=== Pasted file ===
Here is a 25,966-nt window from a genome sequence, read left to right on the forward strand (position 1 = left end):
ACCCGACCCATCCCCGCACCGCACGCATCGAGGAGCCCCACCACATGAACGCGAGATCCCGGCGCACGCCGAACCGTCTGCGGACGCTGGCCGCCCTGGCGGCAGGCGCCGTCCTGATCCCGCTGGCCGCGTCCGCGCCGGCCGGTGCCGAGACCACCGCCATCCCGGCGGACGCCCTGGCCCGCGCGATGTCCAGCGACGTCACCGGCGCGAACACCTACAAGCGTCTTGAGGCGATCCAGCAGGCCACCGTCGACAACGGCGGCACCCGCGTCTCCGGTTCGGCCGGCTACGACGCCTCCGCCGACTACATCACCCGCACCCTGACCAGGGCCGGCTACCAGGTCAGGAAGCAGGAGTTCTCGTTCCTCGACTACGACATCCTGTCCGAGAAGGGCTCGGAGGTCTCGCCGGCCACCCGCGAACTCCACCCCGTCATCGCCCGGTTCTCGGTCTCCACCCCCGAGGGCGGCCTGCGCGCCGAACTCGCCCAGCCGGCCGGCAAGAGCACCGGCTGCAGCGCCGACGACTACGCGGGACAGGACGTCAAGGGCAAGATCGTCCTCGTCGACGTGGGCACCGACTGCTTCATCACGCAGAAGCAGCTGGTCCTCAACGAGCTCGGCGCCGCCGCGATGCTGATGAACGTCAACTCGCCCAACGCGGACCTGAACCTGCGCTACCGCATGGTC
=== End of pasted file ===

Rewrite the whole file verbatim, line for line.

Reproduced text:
Here is a 25,966-nt window from a genome sequence, read left to right on the forward strand (position 1 = left end):
ACCCGACCCATCCCCGCACCGCACGCATCGAGGAGCCCCACCACATGAACGCGAGATCCCGGCGCACGCCGAACCGTCTGCGGACGCTGGCCGCCCTGGCGGCAGGCGCCGTCCTGATCCCGCTGGCCGCGTCCGCGCCGGCCGGTGCCGAGACCACCGCCATCCCGGCGGACGCCCTGGCCCGCGCGATGTCCAGCGACGTCACCGGCGCGAACACCTACAAGCGTCTTGAGGCGATCCAGCAGGCCACCGTCGACAACGGCGGCACCCGCGTCTCCGGTTCGGCCGGCTACGACGCCTCCGCCGACTACATCACCCGCACCCTGACCAGGGCCGGCTACCAGGTCAGGAAGCAGGAGTTCTCGTTCCTCGACTACGACATCCTGTCCGAGAAGGGCTCGGAGGTCTCGCCGGCCACCCGCGAACTCCACCCCGTCATCGCCCGGTTCTCGGTCTCCACCCCCGAGGGCGGCCTGCGCGCCGAACTCGCCCAGCCGGCCGGCAAGAGCACCGGCTGCAGCGCCGACGACTACGCGGGACAGGACGTCAAGGGCAAGATCGTCCTCGTCGACGTGGGCACCGACTGCTTCATCACGCAGAAGCAGCTGGTCCTCAACGAGCTCGGCGCCGCCGCGATGCTGATGAACGTCAACTCGCCCAACGCGGACCTGAACCTGCGCTACCGCATGGTC